There are select few films that can claim they were part of a movement that changed the course of national cinema. Shiri (쉬리) is such a film. With the change from a military to democratic government in the early 1990’s, and the resulting relaxation of censorship, Shiri proved to be one of the first films to tackle the relationship with North Korea that wasn’t represented wholly negatively. The film also proved that Korea had highly capable directors and actors, employing stylised and kinetic action sequences that had been the staple of 1990’s Hong Kong films and utilising them to express Korean socio-cultural anxieties. As such, Shiri became the biggest box office hit of 1999. Furthermore, the film gained international recognition promoting Korea as a country – and a film industry – to watch.
Agents Yu Jong-won (Han Seok-Kyu (한석규) and Lee Jang-gil (Song Kang-ho (송강호) work for the South Korean intelligence agency. Widely respected as the best in the agency, they ultimately fail to protect an arms dealer assigned to their care. The precision and perfection of the assassination leads to only one suspect – North Korean sniper Lee Bang-hee (Kim Yoon-jin (김윤진). Her return is a surprise as Hee has not been active for years after she assassinated a number of high profile government officials. Complicating matters further, a small band of renegade Northern commandos led by Park Mu-young (Choi Min-sik (최민식) are en-route to the South, amid the backdrop of a football (soccer) game aimed at promoting ties between both people. Agents Yu and Lee are charged with finding and stopping Bang-hee and her compatriots, and uncovering why they have emerged to reek havoc once more.
Director Kang Je-gyu (강제규), who also co-wrote the screenplay with Jeon Yoon-soo (전윤수), continually deconstructs the notions of ‘north’ and ‘south’ as oppositional (themes which he would later expand on in the seminal Taegukgi (태극기 휘날리며). Indeed, the title of the film ‘Shiri’ is the name of a fish that swims in the waters between the two countries, completely unaware of the political situation yet living in harmony. The film opens with the brutal military training regime Bang-hee must endure in the North, which are equally horrifying and dehumanising. Rather than representing the assassin purely as a monster, Kang Je-gyu also constructs empathy as she is forced to comply with barbaric demands. After she has infiltrated the South, empathy is invoked further as Bang-hee is a recovering alcoholic with social relationships, even managing her own business, conveying that precious little separates her from those in the South. Her fiancee is the unaware Agent Yu, and their union represents the reunification of both countries more succinctly than any treaty possibly could. Agent Yu must locate Northern terrorist Mu-young, who serve as mirrors of each other in their desire for reunification, albeit under different banners. During one of their confrontations Mu-young reveals his unbridled rage with the South, yet his reasons are not based on political rhetoric – rather, his jealousy of the high standard of living and the decadence within the country fuels his hatred, and in doing so conveys empathy towards his misguided violent attempts at reuniting the regions. While the politicians try to spur reunification through sport, it is ironically the ‘hero’ Agent Yu who destroys the only real way in which the countries can be unified, emphasising that neither side is inherently ‘good’ or ‘bad’ but misguided.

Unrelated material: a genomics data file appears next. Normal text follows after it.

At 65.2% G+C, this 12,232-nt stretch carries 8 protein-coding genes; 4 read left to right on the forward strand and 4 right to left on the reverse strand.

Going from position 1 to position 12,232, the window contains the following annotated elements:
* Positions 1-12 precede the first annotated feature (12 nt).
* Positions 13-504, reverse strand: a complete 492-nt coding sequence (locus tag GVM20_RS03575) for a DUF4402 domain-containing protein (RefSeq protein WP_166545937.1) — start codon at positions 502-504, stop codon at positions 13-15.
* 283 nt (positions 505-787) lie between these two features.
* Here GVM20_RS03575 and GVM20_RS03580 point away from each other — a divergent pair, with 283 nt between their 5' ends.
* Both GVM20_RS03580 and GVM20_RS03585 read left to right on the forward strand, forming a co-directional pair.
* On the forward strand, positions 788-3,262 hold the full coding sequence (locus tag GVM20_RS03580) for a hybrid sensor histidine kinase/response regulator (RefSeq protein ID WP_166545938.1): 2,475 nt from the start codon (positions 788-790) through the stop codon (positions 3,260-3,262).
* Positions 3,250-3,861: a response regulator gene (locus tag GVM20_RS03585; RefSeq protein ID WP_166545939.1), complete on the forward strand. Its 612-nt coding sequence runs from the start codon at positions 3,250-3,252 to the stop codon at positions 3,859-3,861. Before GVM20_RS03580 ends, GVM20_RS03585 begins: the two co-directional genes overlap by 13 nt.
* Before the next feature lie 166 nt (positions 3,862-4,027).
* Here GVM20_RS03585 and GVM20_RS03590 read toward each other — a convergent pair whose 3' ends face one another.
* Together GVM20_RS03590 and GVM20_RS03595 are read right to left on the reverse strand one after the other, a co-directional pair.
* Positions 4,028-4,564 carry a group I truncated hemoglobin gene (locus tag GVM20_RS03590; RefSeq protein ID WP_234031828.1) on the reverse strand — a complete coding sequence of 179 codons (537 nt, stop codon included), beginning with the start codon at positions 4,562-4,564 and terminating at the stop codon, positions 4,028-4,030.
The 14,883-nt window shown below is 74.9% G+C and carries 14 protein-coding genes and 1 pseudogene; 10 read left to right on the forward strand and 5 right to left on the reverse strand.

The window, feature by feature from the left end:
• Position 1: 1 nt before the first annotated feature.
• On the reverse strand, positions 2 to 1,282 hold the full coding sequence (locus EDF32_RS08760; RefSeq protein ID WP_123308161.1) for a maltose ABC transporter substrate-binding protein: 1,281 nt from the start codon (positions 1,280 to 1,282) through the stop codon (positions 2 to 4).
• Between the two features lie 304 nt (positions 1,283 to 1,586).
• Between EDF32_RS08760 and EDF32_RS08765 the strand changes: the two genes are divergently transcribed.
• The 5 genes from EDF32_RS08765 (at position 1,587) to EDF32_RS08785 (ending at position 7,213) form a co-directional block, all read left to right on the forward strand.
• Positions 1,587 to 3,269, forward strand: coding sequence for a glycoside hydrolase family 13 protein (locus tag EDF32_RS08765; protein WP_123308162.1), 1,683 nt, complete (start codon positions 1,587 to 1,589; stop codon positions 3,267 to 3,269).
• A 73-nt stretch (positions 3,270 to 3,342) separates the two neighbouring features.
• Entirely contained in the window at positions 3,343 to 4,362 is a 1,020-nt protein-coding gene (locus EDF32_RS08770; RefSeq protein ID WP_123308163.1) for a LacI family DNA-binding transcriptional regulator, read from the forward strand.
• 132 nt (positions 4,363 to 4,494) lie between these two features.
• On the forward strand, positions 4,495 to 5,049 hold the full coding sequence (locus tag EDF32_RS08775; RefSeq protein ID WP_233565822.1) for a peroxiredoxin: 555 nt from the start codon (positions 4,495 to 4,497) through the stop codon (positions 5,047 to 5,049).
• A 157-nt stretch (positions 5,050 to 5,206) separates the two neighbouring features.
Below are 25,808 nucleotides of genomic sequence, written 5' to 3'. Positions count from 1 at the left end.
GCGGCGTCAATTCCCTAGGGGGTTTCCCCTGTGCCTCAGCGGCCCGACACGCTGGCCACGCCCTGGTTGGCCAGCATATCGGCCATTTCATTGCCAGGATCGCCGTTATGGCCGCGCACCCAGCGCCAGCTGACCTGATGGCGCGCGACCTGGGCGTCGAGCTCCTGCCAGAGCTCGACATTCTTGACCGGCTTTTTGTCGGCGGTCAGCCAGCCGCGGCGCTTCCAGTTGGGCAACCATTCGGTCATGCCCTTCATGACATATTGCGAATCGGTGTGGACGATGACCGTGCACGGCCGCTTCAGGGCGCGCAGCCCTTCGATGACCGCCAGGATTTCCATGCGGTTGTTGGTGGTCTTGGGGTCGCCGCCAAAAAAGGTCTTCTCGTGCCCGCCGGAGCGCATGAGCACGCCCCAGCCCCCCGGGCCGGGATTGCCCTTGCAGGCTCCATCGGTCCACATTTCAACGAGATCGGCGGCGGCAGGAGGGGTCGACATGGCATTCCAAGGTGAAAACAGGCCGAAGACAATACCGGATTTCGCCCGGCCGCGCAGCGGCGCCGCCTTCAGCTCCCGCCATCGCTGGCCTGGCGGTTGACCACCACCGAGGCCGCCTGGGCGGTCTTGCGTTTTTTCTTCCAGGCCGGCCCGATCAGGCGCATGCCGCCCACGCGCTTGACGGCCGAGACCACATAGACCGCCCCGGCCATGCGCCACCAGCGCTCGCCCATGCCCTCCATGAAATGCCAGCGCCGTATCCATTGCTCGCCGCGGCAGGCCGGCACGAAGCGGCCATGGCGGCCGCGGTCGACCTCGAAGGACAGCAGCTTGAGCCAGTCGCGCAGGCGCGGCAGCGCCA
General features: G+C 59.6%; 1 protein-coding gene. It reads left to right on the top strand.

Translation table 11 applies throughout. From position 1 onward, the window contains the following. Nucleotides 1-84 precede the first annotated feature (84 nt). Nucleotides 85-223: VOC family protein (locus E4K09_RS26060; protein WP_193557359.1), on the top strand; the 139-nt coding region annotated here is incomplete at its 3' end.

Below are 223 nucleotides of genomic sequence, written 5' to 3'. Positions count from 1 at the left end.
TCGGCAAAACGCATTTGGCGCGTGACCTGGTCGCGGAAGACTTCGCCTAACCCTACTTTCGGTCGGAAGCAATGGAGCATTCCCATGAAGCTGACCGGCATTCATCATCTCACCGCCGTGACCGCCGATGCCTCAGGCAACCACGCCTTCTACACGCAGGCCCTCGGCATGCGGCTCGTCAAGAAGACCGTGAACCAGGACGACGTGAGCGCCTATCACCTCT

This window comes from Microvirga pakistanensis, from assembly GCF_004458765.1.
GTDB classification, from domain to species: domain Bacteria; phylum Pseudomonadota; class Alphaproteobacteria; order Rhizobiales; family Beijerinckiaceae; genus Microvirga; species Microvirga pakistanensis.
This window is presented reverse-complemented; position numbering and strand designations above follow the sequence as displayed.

The actors all give good performances despite the tendency of ’90s action films for 2-dimensional characters. Such character development is generally limited in order for north/south relations to be at the forefront of the narrative, however the representation of the romance between Agent Yu and Bang-hee is touching and reinforces that the divide can be overcome with love. Choi Min-sik is by far the most talented and intense actor in the film, and acutely conveys the anger and frustration of those living in the North. His unrepentant attitude towards violence drives the narrative forward at a rapid pace and provides the thrills that lead to the ultimate showdown. The action sequences are kinetic and enjoyable, although they are far removed from the balletic slow-motion action of John Woo. Similarly, the introduction of new water-based super-weapon CTX is somewhat silly, yet it reinforces the notion of the adaptability and free-flowing nature of water in which the Shiri fish inhabit.
It is important not to understate the importance and influence of Shiri in Korean cinematic history. While it may not be a ‘perfect’ action film, it helped to insure not only that the national cinema had serious potential but also that a country that had struggled for years following the Korean War could be recognised for its cinematic output. The impact is still present to this day exemplified by the sensational 2009 TV drama IRIS which employed similar themes and motifs. Shiri proved that, while borrowing generic features from Hollywood and Hong Kong, a national cinema featuring national socio-cultural concerns was indeed possible and helped to form the foundation of a cinematic movement.